The relationship of social media to gang building and all that is astounding.
N: Do you have any sense of how the culture of rap affects this?
R: I guess it’s totally tied together. 20 years ago you asked little kids what they wanted to be, they wanted to play in the NBA. Today, you ask them what they want to be and they want to be rappers. You know, the thing is, all you need to be a rapper is a computer. You don’t need a full-fledged soundstage and all that stuff anymore. The production process has changed so dramatically: what it used to take to produce something as opposed to what it takes now.
Rap is what it is. I personally think it is a very negative influence. But older people have always said to younger people that music is a very negative influence, so always remember that.
With the lyrics and the disrespect and all that, it’s hard to argue the redeeming social value of all that. The point is that it’s hard to come up with a reason for it having a redeeming social value anymore, because social value is a concept that doesn’t exist anymore basically in that culture.
L: I actually see the negative influence that is having on the kids. On their self-esteem. I was having a conversation today with a woman that works for Ron that lives in Naperville who commutes to the office every day [taking two trains]. She and I were having a conversation today talking about the kids today and their perspective and how screwed up it is. She was sharing with me about how she had overheard these girls—teenage girls—talking about this one guy who apparently was smitten with this one girl. But she said, the problem with him is he’s boring. He does his homework at home and he does—right?—everything he’s supposed to do. But he’s not “hood” enough. And I think that says an awful lot about the negative influence rap has on youth today.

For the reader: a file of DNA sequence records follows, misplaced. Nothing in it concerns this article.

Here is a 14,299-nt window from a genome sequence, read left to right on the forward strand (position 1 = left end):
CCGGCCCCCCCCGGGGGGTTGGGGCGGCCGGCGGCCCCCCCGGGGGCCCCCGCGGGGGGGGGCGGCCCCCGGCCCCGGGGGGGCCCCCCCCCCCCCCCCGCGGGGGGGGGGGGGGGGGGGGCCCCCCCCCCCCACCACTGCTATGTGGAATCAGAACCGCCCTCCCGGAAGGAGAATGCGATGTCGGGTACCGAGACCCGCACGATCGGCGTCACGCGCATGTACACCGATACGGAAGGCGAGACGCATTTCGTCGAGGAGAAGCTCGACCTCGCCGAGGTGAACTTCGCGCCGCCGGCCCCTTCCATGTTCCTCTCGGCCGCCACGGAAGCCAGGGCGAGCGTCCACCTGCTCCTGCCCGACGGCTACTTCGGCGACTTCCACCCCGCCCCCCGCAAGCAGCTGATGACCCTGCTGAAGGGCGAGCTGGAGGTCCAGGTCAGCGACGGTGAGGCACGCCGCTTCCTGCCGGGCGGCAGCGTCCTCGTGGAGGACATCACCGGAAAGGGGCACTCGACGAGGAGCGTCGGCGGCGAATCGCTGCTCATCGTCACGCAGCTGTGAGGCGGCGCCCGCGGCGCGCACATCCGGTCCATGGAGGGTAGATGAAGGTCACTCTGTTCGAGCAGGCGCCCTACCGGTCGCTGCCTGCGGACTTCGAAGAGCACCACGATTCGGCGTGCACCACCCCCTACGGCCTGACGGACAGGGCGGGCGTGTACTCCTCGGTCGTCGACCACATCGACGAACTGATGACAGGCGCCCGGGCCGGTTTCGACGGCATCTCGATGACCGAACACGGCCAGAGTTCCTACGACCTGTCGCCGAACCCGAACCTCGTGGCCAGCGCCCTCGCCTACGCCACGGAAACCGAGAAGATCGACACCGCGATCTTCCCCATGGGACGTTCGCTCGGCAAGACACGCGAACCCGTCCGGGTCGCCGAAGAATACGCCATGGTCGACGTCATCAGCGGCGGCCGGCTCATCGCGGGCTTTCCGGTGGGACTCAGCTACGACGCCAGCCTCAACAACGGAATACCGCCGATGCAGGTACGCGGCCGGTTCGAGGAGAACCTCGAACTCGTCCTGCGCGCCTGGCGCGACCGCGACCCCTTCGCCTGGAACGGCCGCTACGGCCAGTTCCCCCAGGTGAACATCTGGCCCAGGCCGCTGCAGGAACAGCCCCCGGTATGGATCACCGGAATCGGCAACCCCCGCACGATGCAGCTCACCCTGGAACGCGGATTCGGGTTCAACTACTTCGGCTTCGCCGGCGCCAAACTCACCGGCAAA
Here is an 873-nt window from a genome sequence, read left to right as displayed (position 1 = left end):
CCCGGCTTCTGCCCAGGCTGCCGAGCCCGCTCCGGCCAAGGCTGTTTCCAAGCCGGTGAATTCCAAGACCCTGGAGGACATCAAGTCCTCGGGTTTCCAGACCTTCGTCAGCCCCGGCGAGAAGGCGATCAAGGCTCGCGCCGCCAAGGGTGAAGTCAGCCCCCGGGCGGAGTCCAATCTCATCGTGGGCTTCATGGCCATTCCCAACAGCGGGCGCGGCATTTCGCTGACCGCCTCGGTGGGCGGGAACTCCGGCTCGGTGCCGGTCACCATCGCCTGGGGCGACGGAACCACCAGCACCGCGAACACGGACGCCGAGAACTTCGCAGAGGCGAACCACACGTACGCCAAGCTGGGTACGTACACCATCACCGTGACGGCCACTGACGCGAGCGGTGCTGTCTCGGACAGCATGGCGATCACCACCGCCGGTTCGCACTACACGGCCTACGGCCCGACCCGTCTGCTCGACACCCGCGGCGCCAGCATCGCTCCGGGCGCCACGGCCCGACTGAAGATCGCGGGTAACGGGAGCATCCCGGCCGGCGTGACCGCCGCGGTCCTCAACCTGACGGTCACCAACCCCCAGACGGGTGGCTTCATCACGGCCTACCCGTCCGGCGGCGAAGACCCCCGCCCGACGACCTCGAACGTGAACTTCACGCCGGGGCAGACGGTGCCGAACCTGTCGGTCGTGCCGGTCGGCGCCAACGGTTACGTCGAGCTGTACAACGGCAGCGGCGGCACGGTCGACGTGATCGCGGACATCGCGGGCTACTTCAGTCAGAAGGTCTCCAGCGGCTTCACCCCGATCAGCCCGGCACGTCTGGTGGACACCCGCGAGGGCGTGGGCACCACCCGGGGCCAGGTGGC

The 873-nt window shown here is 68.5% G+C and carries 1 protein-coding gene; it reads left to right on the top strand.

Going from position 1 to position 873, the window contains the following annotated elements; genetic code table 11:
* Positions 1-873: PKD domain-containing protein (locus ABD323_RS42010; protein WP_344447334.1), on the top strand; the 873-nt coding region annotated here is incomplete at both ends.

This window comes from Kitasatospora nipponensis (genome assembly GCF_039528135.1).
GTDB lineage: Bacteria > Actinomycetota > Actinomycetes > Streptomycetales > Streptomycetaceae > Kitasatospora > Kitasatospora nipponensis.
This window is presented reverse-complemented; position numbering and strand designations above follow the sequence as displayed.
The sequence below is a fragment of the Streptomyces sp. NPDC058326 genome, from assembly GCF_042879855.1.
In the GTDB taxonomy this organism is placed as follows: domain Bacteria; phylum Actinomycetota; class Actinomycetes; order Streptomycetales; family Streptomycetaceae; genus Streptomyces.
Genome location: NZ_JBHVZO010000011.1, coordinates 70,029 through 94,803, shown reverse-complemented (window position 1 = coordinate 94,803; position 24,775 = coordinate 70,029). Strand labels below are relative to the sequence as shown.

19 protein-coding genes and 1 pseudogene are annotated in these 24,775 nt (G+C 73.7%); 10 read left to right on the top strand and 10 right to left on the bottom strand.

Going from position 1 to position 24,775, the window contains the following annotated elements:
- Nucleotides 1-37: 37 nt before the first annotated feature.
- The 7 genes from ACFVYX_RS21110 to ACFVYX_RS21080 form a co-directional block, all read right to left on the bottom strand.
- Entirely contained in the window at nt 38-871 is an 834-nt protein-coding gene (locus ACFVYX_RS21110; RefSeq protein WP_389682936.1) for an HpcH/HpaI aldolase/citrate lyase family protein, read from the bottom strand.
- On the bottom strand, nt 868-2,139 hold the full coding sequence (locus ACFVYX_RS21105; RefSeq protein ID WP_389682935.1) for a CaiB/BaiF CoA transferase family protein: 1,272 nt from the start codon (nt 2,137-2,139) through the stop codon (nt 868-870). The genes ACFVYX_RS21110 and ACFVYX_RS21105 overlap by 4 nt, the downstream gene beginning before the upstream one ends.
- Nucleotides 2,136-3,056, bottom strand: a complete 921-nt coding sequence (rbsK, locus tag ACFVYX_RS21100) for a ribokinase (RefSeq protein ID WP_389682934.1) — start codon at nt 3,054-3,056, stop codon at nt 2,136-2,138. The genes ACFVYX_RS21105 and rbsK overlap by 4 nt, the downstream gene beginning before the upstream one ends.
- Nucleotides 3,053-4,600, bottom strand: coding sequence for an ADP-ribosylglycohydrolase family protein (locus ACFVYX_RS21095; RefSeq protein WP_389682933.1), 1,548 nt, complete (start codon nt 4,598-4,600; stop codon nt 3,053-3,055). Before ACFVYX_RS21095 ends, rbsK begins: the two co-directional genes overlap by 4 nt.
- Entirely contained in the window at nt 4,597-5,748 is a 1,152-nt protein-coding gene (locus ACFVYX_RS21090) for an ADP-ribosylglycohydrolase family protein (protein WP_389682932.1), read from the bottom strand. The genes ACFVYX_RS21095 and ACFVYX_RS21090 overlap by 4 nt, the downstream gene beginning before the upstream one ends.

But she’d rather have somebody who is, what, hood?
Ron says it’s “bad boy” syndrome [where girls always tend to the dangerous men]. But I think it’s worse.
R: Someone was telling me that when you take all the men and incarcerate them and take them out of opportunities. And you take all the men out of the gang structure. The gang structure used to be highly organized and the older guys used to run it so on and so forth. When this changed, the discipline went away. You kind of chopped off the top of the Gang Structure. You can have Gangster Disciples fighting other GD —it’s not the hierarchical group that it once was. So when we take the adult males out of the household and out of the gang structure there are no adult males to identify with. The whole thing is that beyond gangs there are no role models in that culture, once males are incarcerated or removed from families. Kids have to find other role models to look up to: that’s what they say about rap and pro-sports, and both are not that far apart.
L: It’s kind of depressing—this whole misogynistic and degrading attitude, among others. It’s awful.
R: In terms of nihilistic stuff, [rap] isn’t really protest music. It isn’t pure anarchist. It’s something different.
I think you have to remember that you know that this music represents a state of being which we have created. And that state of being basically is you have no worth. So you have no worth and you celebrate having no worth. It is a reverse kind of logic.
I remember we had this one group of guys staked out at this vacant lot really causing problems. Why this vacant lot? And this other person said, because it’s there. It’s all they have. So I think that hip hop or rap is a state of being that we’ve created at this point.